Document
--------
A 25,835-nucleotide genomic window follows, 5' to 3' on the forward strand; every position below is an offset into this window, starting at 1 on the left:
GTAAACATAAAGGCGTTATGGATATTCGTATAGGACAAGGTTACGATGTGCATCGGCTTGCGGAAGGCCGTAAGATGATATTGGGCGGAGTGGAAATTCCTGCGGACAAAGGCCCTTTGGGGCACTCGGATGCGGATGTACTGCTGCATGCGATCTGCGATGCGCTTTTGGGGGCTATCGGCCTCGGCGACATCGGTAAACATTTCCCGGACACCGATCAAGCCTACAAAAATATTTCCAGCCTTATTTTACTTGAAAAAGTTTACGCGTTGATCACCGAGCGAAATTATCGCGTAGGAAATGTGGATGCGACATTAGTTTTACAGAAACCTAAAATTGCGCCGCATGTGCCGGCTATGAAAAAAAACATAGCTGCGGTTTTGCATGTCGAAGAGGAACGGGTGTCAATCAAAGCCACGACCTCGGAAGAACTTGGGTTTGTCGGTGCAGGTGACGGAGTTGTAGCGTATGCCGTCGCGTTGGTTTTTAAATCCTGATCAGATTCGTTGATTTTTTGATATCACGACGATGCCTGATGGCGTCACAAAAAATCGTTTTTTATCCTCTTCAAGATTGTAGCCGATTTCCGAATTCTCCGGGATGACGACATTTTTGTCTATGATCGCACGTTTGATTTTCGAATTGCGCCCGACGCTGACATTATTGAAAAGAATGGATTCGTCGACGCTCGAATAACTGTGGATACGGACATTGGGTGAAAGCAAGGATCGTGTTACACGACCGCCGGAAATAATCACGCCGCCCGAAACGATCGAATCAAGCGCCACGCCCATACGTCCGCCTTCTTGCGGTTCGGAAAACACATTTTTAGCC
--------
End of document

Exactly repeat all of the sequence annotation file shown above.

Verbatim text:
A 25,835-nucleotide genomic window follows, 5' to 3' on the forward strand; every position below is an offset into this window, starting at 1 on the left:
GTAAACATAAAGGCGTTATGGATATTCGTATAGGACAAGGTTACGATGTGCATCGGCTTGCGGAAGGCCGTAAGATGATATTGGGCGGAGTGGAAATTCCTGCGGACAAAGGCCCTTTGGGGCACTCGGATGCGGATGTACTGCTGCATGCGATCTGCGATGCGCTTTTGGGGGCTATCGGCCTCGGCGACATCGGTAAACATTTCCCGGACACCGATCAAGCCTACAAAAATATTTCCAGCCTTATTTTACTTGAAAAAGTTTACGCGTTGATCACCGAGCGAAATTATCGCGTAGGAAATGTGGATGCGACATTAGTTTTACAGAAACCTAAAATTGCGCCGCATGTGCCGGCTATGAAAAAAAACATAGCTGCGGTTTTGCATGTCGAAGAGGAACGGGTGTCAATCAAAGCCACGACCTCGGAAGAACTTGGGTTTGTCGGTGCAGGTGACGGAGTTGTAGCGTATGCCGTCGCGTTGGTTTTTAAATCCTGATCAGATTCGTTGATTTTTTGATATCACGACGATGCCTGATGGCGTCACAAAAAATCGTTTTTTATCCTCTTCAAGATTGTAGCCGATTTCCGAATTCTCCGGGATGACGACATTTTTGTCTATGATCGCACGTTTGATTTTCGAATTGCGCCCGACGCTGACATTATTGAAAAGAATGGATTCGTCGACGCTCGAATAACTGTGGATACGGACATTGGGTGAAAGCAAGGATCGTGTTACACGACCGCCGGAAATAATCACGCCGCCCGAAACGATCGAATCAAGCGCCACGCCCATACGTCCGCCTTCTTGCGGTTCGGAAAACACATTTTTAGCC